27 Ago Survival after IFD in children undergoing antineoplastic chemotherapy or stem-cell transplant
Invasive fungal disease (IFD) are severe complications in children undergoing chemotherapy or hematopoietic stem cell transplantation (HSCT). Aim of this study is to evaluate factors related with long-term survival in a pediatric population followed at Istituto Giannina Gaslini Children Hospital, from 2006 to 2016.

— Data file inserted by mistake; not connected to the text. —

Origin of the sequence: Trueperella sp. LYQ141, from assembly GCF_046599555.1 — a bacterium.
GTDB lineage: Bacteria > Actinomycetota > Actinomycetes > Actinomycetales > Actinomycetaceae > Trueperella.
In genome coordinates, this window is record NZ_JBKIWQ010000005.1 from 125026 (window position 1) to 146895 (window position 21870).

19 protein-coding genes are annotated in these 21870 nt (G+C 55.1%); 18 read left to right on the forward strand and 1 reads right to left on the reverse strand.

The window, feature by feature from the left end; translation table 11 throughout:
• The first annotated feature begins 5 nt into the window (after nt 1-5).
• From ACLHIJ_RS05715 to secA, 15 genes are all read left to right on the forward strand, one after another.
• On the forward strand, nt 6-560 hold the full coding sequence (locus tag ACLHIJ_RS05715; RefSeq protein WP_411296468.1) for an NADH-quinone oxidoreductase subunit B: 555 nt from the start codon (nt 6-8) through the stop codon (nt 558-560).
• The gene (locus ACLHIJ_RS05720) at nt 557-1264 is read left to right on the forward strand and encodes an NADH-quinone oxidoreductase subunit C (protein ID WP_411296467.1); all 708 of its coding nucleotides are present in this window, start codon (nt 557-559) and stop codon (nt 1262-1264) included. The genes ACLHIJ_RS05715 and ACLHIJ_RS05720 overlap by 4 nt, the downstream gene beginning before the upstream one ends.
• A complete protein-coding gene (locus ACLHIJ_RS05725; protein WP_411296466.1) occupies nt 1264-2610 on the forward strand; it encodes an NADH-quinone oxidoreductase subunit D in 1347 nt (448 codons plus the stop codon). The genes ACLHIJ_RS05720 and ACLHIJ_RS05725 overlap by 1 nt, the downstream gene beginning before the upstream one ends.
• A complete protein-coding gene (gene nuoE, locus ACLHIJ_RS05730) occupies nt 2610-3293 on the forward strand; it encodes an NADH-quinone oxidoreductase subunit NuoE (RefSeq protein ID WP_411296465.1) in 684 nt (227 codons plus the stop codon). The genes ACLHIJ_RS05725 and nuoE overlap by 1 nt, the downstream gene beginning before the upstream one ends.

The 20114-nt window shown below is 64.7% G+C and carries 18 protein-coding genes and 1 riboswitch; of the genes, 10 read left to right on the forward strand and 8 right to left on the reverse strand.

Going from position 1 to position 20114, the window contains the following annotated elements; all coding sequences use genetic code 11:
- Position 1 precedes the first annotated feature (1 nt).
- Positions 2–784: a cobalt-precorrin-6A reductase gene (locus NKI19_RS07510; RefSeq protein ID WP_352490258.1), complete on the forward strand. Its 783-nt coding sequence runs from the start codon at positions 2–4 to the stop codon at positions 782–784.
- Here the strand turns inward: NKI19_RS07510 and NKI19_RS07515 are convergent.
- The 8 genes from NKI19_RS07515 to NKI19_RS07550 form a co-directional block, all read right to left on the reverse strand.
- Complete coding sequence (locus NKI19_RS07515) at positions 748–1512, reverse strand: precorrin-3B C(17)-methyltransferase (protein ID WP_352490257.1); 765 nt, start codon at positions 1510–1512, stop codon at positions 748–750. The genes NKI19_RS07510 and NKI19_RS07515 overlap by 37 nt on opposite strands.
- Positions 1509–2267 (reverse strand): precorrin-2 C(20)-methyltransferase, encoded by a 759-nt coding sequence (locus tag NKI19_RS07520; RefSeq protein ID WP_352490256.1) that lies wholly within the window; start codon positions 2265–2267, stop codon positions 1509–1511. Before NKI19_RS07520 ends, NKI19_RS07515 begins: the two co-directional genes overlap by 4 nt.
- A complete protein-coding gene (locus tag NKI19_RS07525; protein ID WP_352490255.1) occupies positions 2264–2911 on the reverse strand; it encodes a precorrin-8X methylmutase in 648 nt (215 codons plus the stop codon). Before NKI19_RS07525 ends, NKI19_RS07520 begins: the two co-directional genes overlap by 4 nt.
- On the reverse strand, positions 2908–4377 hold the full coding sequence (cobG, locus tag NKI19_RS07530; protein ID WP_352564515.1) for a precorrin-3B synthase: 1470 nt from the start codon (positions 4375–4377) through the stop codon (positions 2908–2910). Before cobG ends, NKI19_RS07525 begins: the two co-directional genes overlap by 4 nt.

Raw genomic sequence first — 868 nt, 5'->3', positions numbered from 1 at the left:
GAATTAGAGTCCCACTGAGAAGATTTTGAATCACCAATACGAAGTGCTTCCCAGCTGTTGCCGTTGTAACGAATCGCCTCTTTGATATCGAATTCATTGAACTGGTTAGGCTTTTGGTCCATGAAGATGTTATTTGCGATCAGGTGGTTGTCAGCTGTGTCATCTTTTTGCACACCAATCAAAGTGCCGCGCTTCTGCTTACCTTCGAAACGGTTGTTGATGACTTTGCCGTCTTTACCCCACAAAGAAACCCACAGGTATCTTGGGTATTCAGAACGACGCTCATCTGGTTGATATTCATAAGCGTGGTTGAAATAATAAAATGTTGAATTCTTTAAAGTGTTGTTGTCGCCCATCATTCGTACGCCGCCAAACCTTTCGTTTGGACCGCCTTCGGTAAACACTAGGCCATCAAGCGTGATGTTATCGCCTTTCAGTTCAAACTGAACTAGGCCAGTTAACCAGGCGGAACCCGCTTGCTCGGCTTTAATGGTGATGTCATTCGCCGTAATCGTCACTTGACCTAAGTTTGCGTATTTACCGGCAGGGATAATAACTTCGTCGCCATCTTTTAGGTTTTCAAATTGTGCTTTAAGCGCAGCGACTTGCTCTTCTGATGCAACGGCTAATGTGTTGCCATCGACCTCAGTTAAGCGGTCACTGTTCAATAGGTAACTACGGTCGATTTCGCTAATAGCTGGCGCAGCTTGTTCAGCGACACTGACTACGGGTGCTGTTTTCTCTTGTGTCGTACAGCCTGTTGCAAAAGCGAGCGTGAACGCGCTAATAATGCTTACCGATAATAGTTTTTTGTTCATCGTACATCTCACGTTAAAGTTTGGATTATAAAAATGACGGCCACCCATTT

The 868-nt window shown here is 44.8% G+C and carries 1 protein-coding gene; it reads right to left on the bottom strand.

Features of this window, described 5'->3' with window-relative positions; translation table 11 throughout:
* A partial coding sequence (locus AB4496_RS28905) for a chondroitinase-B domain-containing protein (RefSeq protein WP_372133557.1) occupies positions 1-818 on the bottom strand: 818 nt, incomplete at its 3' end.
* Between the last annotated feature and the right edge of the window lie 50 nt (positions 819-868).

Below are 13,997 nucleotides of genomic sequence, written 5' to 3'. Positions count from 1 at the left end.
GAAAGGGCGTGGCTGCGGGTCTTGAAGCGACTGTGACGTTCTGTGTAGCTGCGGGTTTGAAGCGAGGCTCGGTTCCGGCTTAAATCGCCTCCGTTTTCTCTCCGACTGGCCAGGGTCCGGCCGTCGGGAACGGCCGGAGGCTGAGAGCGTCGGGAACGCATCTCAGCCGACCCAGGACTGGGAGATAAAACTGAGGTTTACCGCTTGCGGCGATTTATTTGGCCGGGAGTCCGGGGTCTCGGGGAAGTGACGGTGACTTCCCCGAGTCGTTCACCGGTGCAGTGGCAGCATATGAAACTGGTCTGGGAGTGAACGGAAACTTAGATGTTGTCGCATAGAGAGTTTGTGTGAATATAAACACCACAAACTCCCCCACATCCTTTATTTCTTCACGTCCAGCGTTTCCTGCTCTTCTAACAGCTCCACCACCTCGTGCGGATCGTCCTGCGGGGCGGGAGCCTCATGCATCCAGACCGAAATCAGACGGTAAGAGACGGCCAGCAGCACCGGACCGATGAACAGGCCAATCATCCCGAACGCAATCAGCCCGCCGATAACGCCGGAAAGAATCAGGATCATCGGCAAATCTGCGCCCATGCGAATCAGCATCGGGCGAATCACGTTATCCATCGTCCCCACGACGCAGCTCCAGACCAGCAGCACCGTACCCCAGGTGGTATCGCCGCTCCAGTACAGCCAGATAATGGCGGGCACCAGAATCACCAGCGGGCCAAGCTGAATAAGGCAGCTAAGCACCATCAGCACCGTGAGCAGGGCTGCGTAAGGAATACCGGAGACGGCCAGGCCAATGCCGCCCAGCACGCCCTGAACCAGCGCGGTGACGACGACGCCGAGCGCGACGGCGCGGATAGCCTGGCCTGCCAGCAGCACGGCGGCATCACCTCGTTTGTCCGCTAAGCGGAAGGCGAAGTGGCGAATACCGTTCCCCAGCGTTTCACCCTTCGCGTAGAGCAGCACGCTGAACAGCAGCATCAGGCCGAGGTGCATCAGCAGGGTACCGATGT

Following data were prospectively collected: demographics; underlying disease, treatment phases (1st diagnosis; resistant/relapsing disease; autologous HSCT, allogeneic HSCT form alternative or matched related donor, HSCT rejection/failure, acute Graft vs. Host Disease (GvHD) grade 0-I or II-IV, chronic extensive GvHD); type of fungus (yeast or mold), diagnosis of IFD according to EORTC/MSG criteria. 108 IFD were diagnosed in 102 patients. Proven IFD were 46%, probable 27% and possible 27%. During the observation 38% children died: 67% within 3 months from IFD, 25% within 6 and 8% in 12. Risk for death was 24% at 3 months, 33% at 6 and 37% at 12. Treatment phase was the only variable predicting mortality at 3, not at 6 and 12 months. Hazard ratio was significant for relapsing/resistant disease, HSCT rejection, aGvHD grade II-IV, extended cGvHD. With the available management strategies, in children undergoing chemotherapy or HSCT developing IFD, mortality is associated with treatment phase. Further studies are needed to understand if mortality could be reduced by increasing antifungal therapies and/or increasing treatment of the underlying conditions.